Developing Burn Nursing training for Africa and Asia (May 2015)

May 11, 2015
Richard Bendell

Korle-Bu Teaching Hospital is the main government hospital treating burns in Ghana. Based in Accra, it is the location of the National Reconstructive Plastic Surgery and Burn Centre and has a dedicated multidisciplinary team of surgeons, therapists and, of course, nurses. In May Interburns sent a small team of nurses from the UK and Ethiopia to work with senior nursing staff at Korle-Bu on the development of a Advanced Burn Care module for Nursing. This will be a highly practical and hands-on five day training course in burns for nurses, a course that simply does not exist in many countries in Asia and Africa at the present time.

 

9444_880263658719609_8231045330297006270_nKey nursing staff from Korle-Bu are pictured above (from left to right): Deborah Dowuona (Deputy Director of Nursing Services for Burns and Plastics), Ethel L. Odei (Deputy Director of Nursing Services for Burns and Plastics), Sheila Aboe Addison (Senior Nurse for Burns), and Doris Adjei Ntekor (Head Nurse for Burns).

The team met over the course of a week to agree the content and programme for the ABC Nursing course and discuss ways in which the course could be made into a highly practical training that will lead to real improvements in patient care. The course will use a range of teaching methods including small group discussions, practical demonstrations in the classrooms and working directly on the wards with patients, using the successful model of the ABC Rehabilitation training in Bangladesh in March 2015. Colleagues from the UK, Ghana and Ethiopia brought a diverse range of experience and skills to the development workshop.

11011045_879519868793988_2443532874005614898_nThe course will cover a wide range of topics, from anatomy and physiology of the skin and the pathophysiology of burns, through nutrition, dressings and infection control, to patient and family education, burn prevention, and service developent and evaluation (among many others). ABC programmes are aimed primarily at experienced staff who can take a leadership role in disseminating their learning to colleagues and staff in other services.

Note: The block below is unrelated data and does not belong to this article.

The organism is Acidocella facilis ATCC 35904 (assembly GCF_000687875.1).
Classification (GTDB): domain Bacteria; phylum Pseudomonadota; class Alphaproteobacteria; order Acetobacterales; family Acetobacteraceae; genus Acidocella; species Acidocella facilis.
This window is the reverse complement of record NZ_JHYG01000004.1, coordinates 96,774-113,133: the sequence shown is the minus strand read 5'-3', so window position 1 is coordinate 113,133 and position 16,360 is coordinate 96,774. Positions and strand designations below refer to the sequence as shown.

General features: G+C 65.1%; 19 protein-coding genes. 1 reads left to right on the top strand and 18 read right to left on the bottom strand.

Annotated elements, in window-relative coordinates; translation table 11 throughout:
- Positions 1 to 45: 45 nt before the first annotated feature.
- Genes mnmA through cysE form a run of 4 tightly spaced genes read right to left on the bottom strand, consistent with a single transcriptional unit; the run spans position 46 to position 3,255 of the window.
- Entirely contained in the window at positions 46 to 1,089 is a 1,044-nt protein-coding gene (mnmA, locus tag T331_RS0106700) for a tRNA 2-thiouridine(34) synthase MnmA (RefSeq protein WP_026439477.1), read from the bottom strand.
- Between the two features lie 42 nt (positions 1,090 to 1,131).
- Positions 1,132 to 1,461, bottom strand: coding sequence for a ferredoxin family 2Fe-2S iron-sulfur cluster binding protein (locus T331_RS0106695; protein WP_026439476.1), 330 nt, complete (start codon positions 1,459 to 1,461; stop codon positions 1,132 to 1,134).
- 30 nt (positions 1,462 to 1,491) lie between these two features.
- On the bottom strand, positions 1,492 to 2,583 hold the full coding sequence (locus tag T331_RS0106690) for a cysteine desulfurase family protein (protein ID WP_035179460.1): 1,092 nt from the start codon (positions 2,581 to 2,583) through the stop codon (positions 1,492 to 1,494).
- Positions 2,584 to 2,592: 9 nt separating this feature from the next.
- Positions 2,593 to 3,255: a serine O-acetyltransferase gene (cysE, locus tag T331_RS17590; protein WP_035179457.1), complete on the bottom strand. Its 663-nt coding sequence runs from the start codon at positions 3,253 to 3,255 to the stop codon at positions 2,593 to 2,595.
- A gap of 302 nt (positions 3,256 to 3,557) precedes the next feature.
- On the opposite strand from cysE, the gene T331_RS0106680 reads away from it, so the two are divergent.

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The team will work closely together over the next 6 months to develop the course content, training manual, evaluation and other key resources, ahead of delivering the first ABC Nursing programme in the first quarter of 2016. This initial training will be held at the National Institute of Burns and Plastic Surgery in Dhaka, Bangladesh as a regional workshop for nursing staff from Nepal, Bangladesh and selected African countries. A further training is planned for Ghana later in 2016. A meeting was also held at the Ministry of Health to discuss the development of a post-graduate training course in burns and plastic surgery for nurses, based on the foundation of the ABC Programme.

Interburns would like to offer its sincere thanks to Deborah, Ethel, Sheila, Doris and all the nursing staff at Korle-Bu, as well as director Dr Opoku Ware Ampomah for his support in developing this programme. We are also very grateful to Negat Woldehawariat and Hiwot Haile Mola who joined the team from Ethiopia, as well as Dominique Potokar and Diana Mehrez from the Welsh Centre for Burns and Plastic Surgery.

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